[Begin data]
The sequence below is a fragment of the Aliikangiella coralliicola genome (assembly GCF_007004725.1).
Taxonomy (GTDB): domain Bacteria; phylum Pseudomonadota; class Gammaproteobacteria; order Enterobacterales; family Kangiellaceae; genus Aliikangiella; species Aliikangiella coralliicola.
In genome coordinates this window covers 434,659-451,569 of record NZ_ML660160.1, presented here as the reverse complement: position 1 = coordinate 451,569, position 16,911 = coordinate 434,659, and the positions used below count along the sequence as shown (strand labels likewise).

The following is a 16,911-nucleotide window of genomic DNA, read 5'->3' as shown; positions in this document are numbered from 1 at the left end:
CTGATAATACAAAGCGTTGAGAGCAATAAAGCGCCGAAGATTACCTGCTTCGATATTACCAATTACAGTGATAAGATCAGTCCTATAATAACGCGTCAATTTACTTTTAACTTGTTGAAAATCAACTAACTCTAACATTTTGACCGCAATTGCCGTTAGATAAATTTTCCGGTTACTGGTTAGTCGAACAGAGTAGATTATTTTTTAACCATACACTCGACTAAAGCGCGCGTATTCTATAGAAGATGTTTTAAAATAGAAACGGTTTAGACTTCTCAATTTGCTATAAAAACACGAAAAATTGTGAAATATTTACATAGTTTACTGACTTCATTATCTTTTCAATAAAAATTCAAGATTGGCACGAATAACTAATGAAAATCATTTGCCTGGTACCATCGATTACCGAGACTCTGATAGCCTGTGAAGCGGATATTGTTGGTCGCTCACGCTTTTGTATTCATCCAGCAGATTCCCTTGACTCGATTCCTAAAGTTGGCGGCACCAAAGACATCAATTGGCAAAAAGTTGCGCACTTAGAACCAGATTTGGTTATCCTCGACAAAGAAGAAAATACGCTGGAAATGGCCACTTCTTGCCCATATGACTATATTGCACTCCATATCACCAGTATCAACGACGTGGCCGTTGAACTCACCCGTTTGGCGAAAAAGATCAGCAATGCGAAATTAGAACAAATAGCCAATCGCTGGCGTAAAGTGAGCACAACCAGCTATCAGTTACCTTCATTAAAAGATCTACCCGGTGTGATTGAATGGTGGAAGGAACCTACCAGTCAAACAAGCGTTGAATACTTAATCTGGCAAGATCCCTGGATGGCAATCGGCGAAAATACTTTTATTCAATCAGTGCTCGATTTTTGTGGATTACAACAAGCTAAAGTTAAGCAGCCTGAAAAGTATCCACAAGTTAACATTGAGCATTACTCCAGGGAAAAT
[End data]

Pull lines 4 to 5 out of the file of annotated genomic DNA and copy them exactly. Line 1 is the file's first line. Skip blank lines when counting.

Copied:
The following is a 16,911-nucleotide window of genomic DNA, read 5'->3' as shown; positions in this document are numbered from 1 at the left end:
CTGATAATACAAAGCGTTGAGAGCAATAAAGCGCCGAAGATTACCTGCTTCGATATTACCAATTACAGTGATAAGATCAGTCCTATAATAACGCGTCAATTTACTTTTAACTTGTTGAAAATCAACTAACTCTAACATTTTGACCGCAATTGCCGTTAGATAAATTTTCCGGTTACTGGTTAGTCGAACAGAGTAGATTATTTTTTAACCATACACTCGACTAAAGCGCGCGTATTCTATAGAAGATGTTTTAAAATAGAAACGGTTTAGACTTCTCAATTTGCTATAAAAACACGAAAAATTGTGAAATATTTACATAGTTTACTGACTTCATTATCTTTTCAATAAAAATTCAAGATTGGCACGAATAACTAATGAAAATCATTTGCCTGGTACCATCGATTACCGAGACTCTGATAGCCTGTGAAGCGGATATTGTTGGTCGCTCACGCTTTTGTATTCATCCAGCAGATTCCCTTGACTCGATTCCTAAAGTTGGCGGCACCAAAGACATCAATTGGCAAAAAGTTGCGCACTTAGAACCAGATTTGGTTATCCTCGACAAAGAAGAAAATACGCTGGAAATGGCCACTTCTTGCCCATATGACTATATTGCACTCCATATCACCAGTATCAACGACGTGGCCGTTGAACTCACCCGTTTGGCGAAAAAGATCAGCAATGCGAAATTAGAACAAATAGCCAATCGCTGGCGTAAAGTGAGCACAACCAGCTATCAGTTACCTTCATTAAAAGATCTACCCGGTGTGATTGAATGGTGGAAGGAACCTACCAGTCAAACAAGCGTTGAATACTTAATCTGGCAAGATCCCTGGATGGCAATCGGCGAAAATACTTTTATTCAATCAGTGCTCGATTTTTGTGGATTACAACAAGCTAAAGTTAAGCAGCCTGAAAAGTATCCACAAGTTAACATTGAGCATTACTCCAGGGAAAAT